Pets and kids can be a great combination; many of us have wonderful memories of growing up with furry siblings. Children often develop a special bond with animals and can learn important lessons in empathy and responsibility. Whether you’re adding two or four-legged family members, here are some tips to help everyone get along.
You already have a pet; now baby’s on the way
Congratulations! In all the excitement and preparation for the new arrival, there are a few things to consider to help Fido and Fluffy adapt. Long before baby’s arrival, begin to make the necessary changes to your pet’s routine and surroundings. If your dog needs training, sign her up for classes now so that you can manage her behavior when you’re busy with the baby. If your pet isn’t used to sharing your attention, invest in some toys that he can play with by himself to keep him occupied and happy.
Are there other family members who can share pet care? You’ll have less time (and energy) for play and walks, so if you have an active dog, consider hiring a dog walker or finding a doggy day care close by.
If you will be rearranging items like bowls, beds and litterboxes, do that gradually so that your pet can get used to their new locations. Cats, in particular, can become stressed with changes, so introducing baby sounds and associating them with treats and petting can improve the odds that they’ll adjust well. Pheromone products like Feliway (for cats) and Adaptil (for dogs) can help if your pet is particularly anxious. These can be purchased in our hospital or our online store.
After the baby comes home, let your pet first get used to the sights, sounds and smells of the little one and then have a slow introduction, with lots of treats for good behavior. Your pet should always associate “baby” with something good!
You already have kids and want to add a pet
The kids and/or your spouse have been begging for a furry addition to the family, or maybe you want them to have the joy (and responsibility) that you remember from your childhood. Before bringing a pet home, do some research first; some breeds are more suitable for families than others.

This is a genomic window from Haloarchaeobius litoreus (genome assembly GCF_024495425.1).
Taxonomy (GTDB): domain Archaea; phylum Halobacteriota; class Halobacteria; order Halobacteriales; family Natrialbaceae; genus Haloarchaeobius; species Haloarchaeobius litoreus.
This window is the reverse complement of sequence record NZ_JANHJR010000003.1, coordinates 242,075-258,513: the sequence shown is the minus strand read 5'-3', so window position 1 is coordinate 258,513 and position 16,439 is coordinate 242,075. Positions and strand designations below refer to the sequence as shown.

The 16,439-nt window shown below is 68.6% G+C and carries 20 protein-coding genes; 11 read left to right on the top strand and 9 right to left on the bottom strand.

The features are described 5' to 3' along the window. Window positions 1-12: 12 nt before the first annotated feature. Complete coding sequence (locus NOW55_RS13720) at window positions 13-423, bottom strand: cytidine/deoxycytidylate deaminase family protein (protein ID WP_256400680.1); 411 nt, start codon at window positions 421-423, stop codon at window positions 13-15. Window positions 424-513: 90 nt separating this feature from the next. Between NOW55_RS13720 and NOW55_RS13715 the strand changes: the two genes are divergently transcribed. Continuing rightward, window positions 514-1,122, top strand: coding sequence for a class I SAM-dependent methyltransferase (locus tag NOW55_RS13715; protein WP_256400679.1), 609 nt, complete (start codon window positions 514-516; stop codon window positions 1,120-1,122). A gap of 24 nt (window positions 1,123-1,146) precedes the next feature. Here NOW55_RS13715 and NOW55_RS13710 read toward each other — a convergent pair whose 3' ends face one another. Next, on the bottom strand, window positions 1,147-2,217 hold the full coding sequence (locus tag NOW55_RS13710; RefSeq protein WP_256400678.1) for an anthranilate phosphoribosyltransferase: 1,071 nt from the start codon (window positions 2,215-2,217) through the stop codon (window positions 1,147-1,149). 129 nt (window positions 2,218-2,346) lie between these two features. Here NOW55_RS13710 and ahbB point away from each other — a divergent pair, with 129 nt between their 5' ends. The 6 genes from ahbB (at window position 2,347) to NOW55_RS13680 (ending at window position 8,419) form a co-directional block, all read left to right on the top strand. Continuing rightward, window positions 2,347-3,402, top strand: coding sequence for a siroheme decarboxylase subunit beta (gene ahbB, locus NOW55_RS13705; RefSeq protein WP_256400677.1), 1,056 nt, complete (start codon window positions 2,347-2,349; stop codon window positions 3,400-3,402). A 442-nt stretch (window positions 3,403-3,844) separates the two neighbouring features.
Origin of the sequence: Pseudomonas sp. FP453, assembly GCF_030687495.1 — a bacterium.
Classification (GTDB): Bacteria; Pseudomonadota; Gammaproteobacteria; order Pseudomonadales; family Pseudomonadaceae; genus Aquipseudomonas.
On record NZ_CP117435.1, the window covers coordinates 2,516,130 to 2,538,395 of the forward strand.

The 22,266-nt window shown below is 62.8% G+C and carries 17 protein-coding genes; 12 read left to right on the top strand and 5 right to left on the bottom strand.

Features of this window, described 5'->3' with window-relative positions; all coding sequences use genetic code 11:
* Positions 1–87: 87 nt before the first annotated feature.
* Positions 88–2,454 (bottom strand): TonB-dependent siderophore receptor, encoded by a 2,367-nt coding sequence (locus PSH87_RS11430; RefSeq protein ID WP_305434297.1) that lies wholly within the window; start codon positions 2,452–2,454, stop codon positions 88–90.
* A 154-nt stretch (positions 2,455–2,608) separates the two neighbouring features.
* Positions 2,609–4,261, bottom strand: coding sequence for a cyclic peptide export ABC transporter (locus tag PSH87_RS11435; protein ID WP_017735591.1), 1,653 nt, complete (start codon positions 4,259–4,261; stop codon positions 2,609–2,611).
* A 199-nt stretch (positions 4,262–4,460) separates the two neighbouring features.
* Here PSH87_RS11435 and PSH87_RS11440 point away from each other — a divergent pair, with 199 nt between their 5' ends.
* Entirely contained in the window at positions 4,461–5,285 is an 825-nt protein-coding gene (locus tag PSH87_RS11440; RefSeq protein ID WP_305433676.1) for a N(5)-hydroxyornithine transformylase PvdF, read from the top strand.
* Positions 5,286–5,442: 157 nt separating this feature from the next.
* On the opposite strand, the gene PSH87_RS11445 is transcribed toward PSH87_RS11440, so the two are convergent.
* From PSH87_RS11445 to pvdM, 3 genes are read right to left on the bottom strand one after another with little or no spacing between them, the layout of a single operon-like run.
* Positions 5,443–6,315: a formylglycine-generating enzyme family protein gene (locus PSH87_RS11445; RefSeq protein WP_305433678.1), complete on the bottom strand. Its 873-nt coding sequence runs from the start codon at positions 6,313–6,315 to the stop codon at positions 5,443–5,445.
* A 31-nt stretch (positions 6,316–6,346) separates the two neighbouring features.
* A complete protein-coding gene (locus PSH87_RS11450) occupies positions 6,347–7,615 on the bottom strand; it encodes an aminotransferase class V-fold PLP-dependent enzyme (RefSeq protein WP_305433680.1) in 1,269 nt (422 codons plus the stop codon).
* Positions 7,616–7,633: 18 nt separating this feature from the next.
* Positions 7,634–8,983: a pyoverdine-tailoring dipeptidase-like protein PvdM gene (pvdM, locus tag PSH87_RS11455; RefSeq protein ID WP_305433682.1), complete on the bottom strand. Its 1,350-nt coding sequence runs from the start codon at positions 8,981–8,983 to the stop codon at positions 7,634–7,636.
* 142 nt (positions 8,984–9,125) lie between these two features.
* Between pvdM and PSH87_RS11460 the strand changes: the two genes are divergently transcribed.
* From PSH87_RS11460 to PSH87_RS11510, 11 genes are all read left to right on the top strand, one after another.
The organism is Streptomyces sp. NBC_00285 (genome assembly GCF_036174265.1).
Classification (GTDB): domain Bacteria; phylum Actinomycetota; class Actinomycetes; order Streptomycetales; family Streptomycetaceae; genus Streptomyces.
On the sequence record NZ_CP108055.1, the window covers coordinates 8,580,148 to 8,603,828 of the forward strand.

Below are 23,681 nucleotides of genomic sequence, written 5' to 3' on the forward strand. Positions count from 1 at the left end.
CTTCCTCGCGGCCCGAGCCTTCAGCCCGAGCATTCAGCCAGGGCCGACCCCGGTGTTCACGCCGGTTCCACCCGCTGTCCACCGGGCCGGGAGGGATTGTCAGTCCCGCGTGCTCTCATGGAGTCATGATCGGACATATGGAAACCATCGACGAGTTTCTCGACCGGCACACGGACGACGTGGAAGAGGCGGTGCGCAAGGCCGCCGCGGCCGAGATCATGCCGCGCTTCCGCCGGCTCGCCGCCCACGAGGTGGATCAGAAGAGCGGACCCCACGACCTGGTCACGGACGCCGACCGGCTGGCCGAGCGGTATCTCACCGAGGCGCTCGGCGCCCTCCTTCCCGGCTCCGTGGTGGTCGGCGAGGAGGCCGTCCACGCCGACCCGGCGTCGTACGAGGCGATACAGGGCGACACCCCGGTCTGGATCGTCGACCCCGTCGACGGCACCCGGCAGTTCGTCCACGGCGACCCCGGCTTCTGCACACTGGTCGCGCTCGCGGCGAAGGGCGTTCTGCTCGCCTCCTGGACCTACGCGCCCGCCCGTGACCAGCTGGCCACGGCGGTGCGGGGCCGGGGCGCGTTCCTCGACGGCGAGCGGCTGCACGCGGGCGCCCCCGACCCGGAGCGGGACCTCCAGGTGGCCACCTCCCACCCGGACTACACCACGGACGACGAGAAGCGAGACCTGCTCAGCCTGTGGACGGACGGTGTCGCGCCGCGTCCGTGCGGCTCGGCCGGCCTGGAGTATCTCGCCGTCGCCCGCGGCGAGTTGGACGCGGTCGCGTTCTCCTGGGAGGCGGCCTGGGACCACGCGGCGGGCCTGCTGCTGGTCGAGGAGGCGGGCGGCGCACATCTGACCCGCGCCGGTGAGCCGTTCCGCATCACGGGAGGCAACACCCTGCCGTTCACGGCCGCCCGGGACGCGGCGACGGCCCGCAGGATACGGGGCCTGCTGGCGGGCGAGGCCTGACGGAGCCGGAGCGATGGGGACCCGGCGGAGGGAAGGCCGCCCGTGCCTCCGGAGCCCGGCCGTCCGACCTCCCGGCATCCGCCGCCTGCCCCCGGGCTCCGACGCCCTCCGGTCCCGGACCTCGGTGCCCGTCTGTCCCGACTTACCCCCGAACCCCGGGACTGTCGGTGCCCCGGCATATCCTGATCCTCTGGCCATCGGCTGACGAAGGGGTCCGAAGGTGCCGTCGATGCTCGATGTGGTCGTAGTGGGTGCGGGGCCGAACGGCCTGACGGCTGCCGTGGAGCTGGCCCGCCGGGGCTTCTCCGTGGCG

Consider your lifestyle as well; if your pet will be home alone for long stretches of time, an active dog will, out of sheer boredom, amuse herself by destroying your belongings. Plan to adopt when you’re not in the middle of other major life changes like a move or a new baby.
The whole family can discuss together the changes the new pet will bring. Where will he eat, sleep and play? Who will take care of him? Make sure you are equipped to provide the medical care your new addition will need and think about getting pet insurance to help with those costs.
What kinds of toys and activities can everyone enjoy together? Arrange beds, bowls and litter boxes in quiet areas so pets can be undisturbed. Your family might want to take a class or watch some videos so that your kids start to learn how to hold, pet and play with the kind of pet you’ll be getting and how to read their nonverbal communication.
As the family grows
While your children and pets are growing up together, they will need your guidance to help everyone get along happily. The most important things you can do are to model the behavior you want your children to have around animals and to actively supervise their interactions so that you can intervene if needed. If your pet has a crate or other “safe” place, you can teach her to go there when the kids get to be “too much” and she wants to be alone.
Reward your pet’s good behavior around the kids! Never hit your pet when disciplining. In the rare event that your pet shows aggression towards anyone, get professional behavior help immediately from a veterinary behaviorist!
A final word
Please keep your pet up to date on vaccines, parasite screening and other preventive care like heartworm and flea/tick prevention such as Heartgard, Nexgard and Proheart 6. All pets should see their veterinarian at least once a year. There are diseases you and your children can get from your pets but the good news is that proper hygiene and preventive care can minimize these.
We want to give your pet the best chance to live a long, healthy and active life as a treasured member of your family. Call us at 216-321-6040 if you need a preventive care plan for the kind of pet you’re considering.